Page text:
Currently viewing the tag: "tomatoes"

The profile of this dish can easily be changed by altering the spices. Go with thyme, marjoram and fennel seed for a French flare-you could even add some lavender- or use oregano or sage for a more Italian turn. Use some Moroccan spices and go North African/Mid-East. Curry will take you to India, and you can add hot chili for an incendiary approach or use fennel seed with a sweet curry for mild but fragrant. Use this for topping fish, boneless chicken breasts or cubed chicken chunks, or cut cauliflower into large pieces and roast them after oiling and seasoning. You could serve at room temp or cold as part of a mezze or thali lunch. It would also do well with cooked chickpeas or kidney beans heated up in it. This is the iteration for roast cauliflower, or for topping fish or even shrimp.

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Roasting concentrates the flavors of the squash and tomatoes, and adds sweetness as well.

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While good all summer long, this salad is brilliant with end of summer tomatoes and squash. Here the quickles are made with oregano, but you can use whatever herbs you have to hand. If you have chervil, or marjoram, or thyme, so be it. Use the herbs in the dressing to link to the squash. Feel free to gussy up the salad with a little crumbled goat’s milk cheese and pine nuts.

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This is a dish that is fine served hot or room temperature. The sweet flavors of fennel, onion, and tomato play off the earthy quality of the chard, and while the topping is optional, the crunch really is a wonderful counterpoint.

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…and maybe other things too, if you wish. You could add chard and chard stems, or just stems if you have them left over from another dish. Olives, artichoke hearts, beans, mushrooms…Serve with avocado chunks, labne (I use it instead of sour cream), some fiery hot sauce and slabs of toast.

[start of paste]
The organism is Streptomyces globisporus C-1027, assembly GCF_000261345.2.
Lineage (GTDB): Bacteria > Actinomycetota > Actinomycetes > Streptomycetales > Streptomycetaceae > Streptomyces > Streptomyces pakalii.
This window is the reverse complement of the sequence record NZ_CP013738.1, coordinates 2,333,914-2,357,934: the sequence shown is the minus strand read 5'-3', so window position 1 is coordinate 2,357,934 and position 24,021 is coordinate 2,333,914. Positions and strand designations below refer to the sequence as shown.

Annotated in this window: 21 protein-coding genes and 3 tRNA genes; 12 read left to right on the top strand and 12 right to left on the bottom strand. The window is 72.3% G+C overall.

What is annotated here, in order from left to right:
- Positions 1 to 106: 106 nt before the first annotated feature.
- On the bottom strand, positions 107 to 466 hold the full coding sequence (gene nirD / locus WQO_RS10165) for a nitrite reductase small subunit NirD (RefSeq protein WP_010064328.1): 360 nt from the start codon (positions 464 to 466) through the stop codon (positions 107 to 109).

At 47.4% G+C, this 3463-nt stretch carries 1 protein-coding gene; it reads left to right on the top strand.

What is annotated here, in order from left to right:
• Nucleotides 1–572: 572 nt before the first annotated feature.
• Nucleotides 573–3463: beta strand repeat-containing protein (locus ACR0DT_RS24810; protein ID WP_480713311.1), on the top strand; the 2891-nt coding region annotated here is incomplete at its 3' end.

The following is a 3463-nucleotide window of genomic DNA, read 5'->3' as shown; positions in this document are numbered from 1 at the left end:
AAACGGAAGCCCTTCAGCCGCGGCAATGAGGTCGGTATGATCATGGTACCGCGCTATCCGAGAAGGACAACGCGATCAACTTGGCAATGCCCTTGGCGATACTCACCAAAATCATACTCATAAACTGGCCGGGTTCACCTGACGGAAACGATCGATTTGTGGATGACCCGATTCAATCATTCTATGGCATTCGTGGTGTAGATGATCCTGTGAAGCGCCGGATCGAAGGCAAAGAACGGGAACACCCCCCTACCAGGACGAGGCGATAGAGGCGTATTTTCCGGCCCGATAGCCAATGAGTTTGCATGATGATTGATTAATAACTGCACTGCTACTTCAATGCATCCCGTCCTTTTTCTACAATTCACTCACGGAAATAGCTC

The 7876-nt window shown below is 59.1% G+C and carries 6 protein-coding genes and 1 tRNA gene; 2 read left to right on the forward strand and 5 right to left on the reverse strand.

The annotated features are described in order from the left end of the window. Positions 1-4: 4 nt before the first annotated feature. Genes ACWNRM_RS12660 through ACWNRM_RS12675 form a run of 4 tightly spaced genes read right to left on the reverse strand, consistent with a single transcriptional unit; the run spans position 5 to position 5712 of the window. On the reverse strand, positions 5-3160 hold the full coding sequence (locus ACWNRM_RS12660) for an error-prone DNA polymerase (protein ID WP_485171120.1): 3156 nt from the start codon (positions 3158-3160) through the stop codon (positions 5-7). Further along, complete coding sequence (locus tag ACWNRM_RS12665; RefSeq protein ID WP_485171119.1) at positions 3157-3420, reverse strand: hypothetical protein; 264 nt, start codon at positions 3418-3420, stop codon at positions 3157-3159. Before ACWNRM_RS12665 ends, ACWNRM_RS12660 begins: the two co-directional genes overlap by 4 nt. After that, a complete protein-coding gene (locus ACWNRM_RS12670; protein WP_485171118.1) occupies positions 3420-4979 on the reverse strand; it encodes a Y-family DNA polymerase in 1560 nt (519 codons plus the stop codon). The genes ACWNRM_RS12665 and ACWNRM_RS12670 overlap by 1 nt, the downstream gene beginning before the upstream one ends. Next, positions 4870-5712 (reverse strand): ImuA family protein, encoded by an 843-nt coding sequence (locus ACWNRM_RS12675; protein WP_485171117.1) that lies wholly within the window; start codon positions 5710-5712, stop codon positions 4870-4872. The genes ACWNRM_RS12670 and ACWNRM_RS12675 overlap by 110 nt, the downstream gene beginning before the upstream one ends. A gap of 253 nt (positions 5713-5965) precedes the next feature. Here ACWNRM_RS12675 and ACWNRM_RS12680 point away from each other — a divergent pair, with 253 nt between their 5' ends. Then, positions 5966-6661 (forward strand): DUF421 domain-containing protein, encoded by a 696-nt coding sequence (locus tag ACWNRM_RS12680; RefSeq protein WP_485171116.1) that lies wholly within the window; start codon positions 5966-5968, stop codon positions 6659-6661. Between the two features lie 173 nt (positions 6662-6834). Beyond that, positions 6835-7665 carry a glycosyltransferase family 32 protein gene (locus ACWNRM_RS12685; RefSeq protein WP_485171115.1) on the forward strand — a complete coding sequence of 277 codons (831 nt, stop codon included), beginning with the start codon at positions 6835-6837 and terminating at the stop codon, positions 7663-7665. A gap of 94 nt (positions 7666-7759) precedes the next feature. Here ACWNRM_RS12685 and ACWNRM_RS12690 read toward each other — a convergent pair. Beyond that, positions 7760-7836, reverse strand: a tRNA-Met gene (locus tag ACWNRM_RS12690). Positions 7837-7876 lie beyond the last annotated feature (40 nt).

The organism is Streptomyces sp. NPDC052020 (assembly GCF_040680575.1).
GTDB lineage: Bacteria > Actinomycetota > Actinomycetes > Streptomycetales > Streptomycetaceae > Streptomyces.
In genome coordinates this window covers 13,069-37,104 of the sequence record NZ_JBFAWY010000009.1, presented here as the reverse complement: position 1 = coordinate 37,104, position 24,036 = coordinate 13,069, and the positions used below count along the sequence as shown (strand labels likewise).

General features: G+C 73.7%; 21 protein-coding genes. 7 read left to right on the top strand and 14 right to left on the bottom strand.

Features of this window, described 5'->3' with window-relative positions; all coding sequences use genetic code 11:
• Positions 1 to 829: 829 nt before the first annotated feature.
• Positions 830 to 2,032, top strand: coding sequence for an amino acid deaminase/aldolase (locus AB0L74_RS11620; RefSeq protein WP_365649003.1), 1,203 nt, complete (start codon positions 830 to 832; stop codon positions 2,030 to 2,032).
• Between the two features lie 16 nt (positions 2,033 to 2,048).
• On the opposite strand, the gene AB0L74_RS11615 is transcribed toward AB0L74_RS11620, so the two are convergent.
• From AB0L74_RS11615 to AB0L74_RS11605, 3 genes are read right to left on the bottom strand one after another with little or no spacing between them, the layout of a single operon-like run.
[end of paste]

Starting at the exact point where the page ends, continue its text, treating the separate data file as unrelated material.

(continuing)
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A very simple sauce. That means you need good tomatoes, and it is very important to cook the garlic slowly so it will caramelize, not burn. Mexican, or Korintje, cinnamon will give a lovely floral flavor, and the recipe is written with this in mind. If you use another type, start with less as they will provide more of a red-hots candy flavor which can easily overwhelm the dish. Use this sauce anywhere from delicate pastas to fish, chicken, or goat, or on vegetables such as escarole or greens, or with a mélange of summer vegetables a lá ratatouille.

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Here is a salad with nice textural contrasts that is light but very satisfying. The beans can be done a day or two ahead of time. Making extra beans allows you to use them for other things such as a smashed paste as a dip for chips or crackers, part of a vegetable braise, or an accompaniment to sausages.

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This can be used as a sauce or a glaze, depending on far you choose to reduce it. Leaving it wet and slightly chunky yields a nice quick sauce for most major proteins, pastas, and summer squash. Pureed and strained is excellent for things like broiled salmon, pork chops, or a sauté of corn and peppers. Cook down the pureé for a glaze for things like this dish. Depending on how intense or thick you like it, thin with a little water or pasta cooking water. Cooked down enough you can use it as a syrup for something dessert-y.

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A nice autumnal dish that is satisfying without being too heavy. Use it as a side dish for pork chops or sausages, or top with fried eggs and have it as supper or breakfast. Make it into a more substantial meal with some additions-see Chef’s Notes for ideas.